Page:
Healthcare and Nursing: Conflicts of Duty/Values in Elderly Care by [Author’s Name] 22 February 2012 Healthcare and Nursing: Conflicts of Duty/Values in Elderly Care Introduction Multidisciplinary and multi-professional teams exemplify an essential ingredient of today’s healthcare systems…
Unfortunately, conflicts of duties and values in multidisciplinary teams are not uncommon. In case of geriatric care, end-of-life decisions generate the biggest controversies. At times, even the mere presence of a multi-professional team can cause a serious conflict of values for those patients, who want to be followed and monitored by a single medical specialist. In these situations, the best members of a multi-professional team can do is to make decisions in accordance with patients’ needs, values and beliefs, through communication, negotiation and mediation. Multi-professional multidisciplinary teams in geriatric care Multidisciplinary teams have already become an essential part of most healthcare routines. Multi-professional teams no longer surprise anyone but, on the contrary, represent an advanced level of healthcare development in medical facilities. “A dictionary definition of a multidisciplinary (healthcare) team is a team of professionals including representatives of different disciplines who coordinate the contributions of each profession, which are not considered to overlap, in order to improve care” (Daly, Speedy & Jackson 2009, p.210). ...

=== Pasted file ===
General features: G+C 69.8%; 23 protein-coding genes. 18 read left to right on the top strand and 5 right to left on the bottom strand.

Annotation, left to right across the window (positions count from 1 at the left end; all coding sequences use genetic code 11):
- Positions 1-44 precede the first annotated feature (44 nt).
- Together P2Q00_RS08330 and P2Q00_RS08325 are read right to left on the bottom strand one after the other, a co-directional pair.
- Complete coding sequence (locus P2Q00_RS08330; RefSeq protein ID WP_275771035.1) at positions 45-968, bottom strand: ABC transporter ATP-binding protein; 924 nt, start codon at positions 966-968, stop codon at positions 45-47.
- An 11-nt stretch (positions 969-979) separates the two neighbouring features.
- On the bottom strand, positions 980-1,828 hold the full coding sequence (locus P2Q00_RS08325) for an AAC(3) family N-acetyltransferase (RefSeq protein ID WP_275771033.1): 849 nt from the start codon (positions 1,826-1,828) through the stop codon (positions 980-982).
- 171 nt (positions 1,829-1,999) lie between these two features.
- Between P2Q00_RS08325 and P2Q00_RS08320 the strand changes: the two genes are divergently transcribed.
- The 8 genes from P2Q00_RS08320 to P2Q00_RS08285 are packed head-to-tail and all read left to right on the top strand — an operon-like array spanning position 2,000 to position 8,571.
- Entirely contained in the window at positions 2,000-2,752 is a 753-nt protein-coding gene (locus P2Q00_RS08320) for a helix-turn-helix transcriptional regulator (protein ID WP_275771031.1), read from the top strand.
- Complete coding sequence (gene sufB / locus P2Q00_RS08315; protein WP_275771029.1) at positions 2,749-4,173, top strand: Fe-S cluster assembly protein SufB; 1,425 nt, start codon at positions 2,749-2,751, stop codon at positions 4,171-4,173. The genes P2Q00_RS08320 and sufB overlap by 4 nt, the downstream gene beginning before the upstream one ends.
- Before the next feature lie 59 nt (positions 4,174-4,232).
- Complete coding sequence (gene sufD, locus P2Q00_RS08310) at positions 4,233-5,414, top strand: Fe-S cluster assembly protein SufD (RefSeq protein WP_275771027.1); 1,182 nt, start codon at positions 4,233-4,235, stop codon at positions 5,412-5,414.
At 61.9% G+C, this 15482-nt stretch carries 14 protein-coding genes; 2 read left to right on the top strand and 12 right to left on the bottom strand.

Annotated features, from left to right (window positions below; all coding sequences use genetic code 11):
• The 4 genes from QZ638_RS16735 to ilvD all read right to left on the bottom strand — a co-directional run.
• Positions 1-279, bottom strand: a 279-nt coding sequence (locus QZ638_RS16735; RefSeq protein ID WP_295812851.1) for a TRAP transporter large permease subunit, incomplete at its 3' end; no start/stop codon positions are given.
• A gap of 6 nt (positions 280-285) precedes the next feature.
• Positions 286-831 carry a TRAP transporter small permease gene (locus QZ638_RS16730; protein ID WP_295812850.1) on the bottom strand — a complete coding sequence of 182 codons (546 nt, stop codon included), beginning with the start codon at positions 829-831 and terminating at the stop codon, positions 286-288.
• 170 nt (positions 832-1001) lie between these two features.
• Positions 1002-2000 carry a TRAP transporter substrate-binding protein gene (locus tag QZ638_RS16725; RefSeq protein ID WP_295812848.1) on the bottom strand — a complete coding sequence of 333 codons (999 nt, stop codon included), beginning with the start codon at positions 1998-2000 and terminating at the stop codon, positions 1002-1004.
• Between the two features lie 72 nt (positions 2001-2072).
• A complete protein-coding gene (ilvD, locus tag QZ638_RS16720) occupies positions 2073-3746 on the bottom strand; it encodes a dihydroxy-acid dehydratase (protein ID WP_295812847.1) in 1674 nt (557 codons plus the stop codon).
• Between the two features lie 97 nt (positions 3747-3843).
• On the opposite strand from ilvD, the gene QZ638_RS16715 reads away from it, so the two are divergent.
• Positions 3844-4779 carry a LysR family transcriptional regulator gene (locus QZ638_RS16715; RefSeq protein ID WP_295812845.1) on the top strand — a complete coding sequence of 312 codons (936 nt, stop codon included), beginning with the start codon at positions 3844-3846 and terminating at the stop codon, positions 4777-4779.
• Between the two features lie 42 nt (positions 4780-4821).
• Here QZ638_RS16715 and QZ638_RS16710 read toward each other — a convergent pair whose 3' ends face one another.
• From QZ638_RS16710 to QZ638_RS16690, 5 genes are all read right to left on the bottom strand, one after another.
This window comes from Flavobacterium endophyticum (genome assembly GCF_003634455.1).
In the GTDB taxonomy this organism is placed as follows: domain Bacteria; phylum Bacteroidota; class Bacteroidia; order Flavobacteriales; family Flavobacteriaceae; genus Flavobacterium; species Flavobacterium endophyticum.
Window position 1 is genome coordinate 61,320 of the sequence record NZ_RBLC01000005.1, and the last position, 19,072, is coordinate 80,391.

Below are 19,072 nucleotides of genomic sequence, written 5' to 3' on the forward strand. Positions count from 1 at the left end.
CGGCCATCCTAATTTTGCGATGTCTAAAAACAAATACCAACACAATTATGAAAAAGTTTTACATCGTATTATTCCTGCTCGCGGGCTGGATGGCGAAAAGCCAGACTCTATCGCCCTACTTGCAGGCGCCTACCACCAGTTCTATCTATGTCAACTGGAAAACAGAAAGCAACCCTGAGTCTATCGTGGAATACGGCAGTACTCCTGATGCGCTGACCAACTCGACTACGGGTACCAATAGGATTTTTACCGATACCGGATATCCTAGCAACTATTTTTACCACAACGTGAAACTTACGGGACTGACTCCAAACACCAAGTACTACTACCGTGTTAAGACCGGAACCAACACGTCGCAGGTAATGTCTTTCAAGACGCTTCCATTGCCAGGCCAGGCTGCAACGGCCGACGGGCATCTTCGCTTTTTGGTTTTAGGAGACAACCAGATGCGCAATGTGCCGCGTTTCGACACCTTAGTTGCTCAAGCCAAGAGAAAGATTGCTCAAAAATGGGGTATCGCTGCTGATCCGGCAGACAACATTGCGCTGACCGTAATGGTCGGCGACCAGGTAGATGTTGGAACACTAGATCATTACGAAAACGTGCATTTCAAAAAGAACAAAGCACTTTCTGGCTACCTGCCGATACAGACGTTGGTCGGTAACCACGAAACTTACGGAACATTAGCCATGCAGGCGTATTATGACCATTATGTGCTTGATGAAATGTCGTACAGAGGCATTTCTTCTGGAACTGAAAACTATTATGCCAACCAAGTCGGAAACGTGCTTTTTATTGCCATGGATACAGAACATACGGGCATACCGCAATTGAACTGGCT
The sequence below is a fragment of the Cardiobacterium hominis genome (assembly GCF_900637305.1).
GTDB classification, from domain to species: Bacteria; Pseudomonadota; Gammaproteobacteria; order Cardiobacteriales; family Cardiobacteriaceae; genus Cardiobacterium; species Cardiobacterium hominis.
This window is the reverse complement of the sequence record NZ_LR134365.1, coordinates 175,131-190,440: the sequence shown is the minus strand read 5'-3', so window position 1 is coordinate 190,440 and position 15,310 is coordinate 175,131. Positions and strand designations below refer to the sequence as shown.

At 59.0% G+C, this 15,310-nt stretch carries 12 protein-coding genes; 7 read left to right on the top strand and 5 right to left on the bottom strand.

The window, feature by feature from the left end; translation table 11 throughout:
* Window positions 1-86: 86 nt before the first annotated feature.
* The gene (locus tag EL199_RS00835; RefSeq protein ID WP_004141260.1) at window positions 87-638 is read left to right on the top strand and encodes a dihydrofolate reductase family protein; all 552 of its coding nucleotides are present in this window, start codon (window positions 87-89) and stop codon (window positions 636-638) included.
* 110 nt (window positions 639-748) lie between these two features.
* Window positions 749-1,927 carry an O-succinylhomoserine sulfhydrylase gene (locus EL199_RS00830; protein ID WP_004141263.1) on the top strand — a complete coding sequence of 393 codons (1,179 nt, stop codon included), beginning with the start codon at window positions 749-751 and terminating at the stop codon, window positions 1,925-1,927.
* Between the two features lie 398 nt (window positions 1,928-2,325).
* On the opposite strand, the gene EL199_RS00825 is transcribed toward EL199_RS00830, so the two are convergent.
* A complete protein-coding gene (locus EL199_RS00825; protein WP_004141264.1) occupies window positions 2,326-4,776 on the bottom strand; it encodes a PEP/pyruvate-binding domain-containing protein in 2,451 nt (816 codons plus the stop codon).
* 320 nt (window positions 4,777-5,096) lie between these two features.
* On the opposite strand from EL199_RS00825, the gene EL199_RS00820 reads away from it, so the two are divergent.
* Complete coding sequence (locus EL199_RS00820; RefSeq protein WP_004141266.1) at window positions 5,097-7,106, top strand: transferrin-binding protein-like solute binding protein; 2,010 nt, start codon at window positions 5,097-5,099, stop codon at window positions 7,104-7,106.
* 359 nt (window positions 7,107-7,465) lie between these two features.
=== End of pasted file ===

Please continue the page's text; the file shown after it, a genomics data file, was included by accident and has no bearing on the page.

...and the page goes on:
Effective communication is considered to be one of the most essencial characteristics of multidisciplinary teams (Daly, Speedy & Jackson 2009). However, for multi-professional work to be effective, healthcare facilities must pursue a set of values. The main values which healthcare organizations should demonstrate in order to promote effective multidisciplinary work include patient focus, customer orientation, and the major attention paid to the technical, professional and organizational issues affecting teamwork (Daly, Speedy & Jackson 2009). Members of multi-professional teams must be empowered to act for the benefit of patients and have skills and capacity to think systematically and holistically (Daly, Speedy & Jackson 2009). To achieve these goals and avoid ethical controversies, healthcare facilities need to make a shift away from parochial towards multidisciplinary activity, especially in aged care where end-of-life decisions have to be taken. The latter actually represent one of the major cornerstones in delivering quality multidisciplinary care to elderly patients, and conflicts of values/ duties can hinder the development of productive caring frameworks. Multi-professional teams bring together individuals working in diverse functional and professional backgrounds, and the skills, knowledge and experiences they bring to multidisciplinary teams can be equally useful and damaging to conflict resolution. In other words, these differences can lay the groundwork for the development of relevant decision making models or become the major source of conflicts within teams. Conflicts of values and duties in multi-professional geriatric teams ...
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